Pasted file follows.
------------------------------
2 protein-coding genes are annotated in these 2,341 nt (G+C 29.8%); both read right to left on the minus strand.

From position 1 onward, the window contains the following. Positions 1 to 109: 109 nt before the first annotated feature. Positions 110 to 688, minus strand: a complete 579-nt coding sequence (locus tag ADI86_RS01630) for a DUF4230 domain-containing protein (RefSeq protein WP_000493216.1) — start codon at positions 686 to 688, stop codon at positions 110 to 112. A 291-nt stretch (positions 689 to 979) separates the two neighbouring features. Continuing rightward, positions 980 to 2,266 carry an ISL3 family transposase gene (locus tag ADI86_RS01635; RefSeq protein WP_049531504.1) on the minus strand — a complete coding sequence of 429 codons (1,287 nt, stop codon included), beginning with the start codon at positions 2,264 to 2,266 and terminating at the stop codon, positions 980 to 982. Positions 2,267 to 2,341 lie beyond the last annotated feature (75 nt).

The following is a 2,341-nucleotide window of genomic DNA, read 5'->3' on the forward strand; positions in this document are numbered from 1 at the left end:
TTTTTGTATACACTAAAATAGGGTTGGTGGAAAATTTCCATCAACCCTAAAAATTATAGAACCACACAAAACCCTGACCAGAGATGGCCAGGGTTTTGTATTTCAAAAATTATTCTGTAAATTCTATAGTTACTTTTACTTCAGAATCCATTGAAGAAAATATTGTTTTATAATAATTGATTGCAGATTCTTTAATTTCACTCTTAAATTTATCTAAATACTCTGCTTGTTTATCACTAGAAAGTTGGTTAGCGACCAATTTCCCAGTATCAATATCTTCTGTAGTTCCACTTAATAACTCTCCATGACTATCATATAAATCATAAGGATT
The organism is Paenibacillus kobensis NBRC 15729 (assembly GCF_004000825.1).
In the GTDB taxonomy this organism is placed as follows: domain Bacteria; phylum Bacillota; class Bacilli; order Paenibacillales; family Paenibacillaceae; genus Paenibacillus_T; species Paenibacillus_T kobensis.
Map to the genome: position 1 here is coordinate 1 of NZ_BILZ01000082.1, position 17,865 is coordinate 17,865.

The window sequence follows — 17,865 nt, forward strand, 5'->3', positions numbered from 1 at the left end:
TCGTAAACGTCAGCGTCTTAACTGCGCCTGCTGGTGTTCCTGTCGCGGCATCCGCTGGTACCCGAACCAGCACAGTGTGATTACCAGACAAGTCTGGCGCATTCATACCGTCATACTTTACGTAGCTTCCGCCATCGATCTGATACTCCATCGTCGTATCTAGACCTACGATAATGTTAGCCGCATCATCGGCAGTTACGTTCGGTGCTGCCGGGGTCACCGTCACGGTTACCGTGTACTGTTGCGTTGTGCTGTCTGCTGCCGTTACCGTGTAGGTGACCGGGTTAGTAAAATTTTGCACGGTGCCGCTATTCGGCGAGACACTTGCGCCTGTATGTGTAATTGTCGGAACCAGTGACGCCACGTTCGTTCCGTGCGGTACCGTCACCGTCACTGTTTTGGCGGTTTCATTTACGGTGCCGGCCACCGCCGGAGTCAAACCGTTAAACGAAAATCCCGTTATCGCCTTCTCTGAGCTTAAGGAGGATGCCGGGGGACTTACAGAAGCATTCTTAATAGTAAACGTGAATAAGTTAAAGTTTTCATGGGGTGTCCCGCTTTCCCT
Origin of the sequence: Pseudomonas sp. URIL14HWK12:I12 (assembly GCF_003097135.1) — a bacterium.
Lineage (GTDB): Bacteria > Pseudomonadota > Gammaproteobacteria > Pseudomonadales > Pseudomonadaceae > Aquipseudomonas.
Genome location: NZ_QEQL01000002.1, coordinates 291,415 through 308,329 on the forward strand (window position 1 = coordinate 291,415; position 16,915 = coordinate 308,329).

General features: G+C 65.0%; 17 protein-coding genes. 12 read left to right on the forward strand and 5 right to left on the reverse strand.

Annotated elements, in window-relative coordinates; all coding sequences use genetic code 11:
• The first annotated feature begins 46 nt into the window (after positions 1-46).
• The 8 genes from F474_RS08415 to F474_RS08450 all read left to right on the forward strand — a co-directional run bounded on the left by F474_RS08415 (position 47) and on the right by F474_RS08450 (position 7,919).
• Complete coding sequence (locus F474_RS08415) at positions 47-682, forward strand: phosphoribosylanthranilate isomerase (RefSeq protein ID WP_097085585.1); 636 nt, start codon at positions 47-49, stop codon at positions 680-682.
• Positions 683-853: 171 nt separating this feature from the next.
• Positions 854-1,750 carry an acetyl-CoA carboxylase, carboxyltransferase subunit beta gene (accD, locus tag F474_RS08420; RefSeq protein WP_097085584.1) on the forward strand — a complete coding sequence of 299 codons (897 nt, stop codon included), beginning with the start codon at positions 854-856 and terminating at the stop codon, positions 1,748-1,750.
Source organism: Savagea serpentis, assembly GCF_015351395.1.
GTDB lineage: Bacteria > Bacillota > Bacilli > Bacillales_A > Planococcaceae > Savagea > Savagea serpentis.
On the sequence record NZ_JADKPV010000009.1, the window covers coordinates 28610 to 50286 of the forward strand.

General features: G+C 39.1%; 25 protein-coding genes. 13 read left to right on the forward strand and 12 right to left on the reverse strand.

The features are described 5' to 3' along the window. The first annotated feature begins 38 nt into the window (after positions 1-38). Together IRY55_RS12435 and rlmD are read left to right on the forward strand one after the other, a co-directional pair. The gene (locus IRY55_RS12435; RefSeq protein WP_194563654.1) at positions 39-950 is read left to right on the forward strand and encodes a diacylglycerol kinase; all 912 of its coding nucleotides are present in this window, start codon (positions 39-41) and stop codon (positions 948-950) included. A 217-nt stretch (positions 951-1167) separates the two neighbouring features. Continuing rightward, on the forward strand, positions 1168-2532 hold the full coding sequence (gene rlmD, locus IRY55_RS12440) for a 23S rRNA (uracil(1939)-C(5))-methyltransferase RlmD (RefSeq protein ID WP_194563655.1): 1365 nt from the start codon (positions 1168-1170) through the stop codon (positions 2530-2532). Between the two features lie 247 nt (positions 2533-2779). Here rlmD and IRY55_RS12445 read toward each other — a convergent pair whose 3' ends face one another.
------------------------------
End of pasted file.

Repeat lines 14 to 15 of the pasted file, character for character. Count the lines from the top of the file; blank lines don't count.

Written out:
Annotated elements, in window-relative coordinates; all coding sequences use genetic code 11:
• The first annotated feature begins 46 nt into the window (after positions 1-46).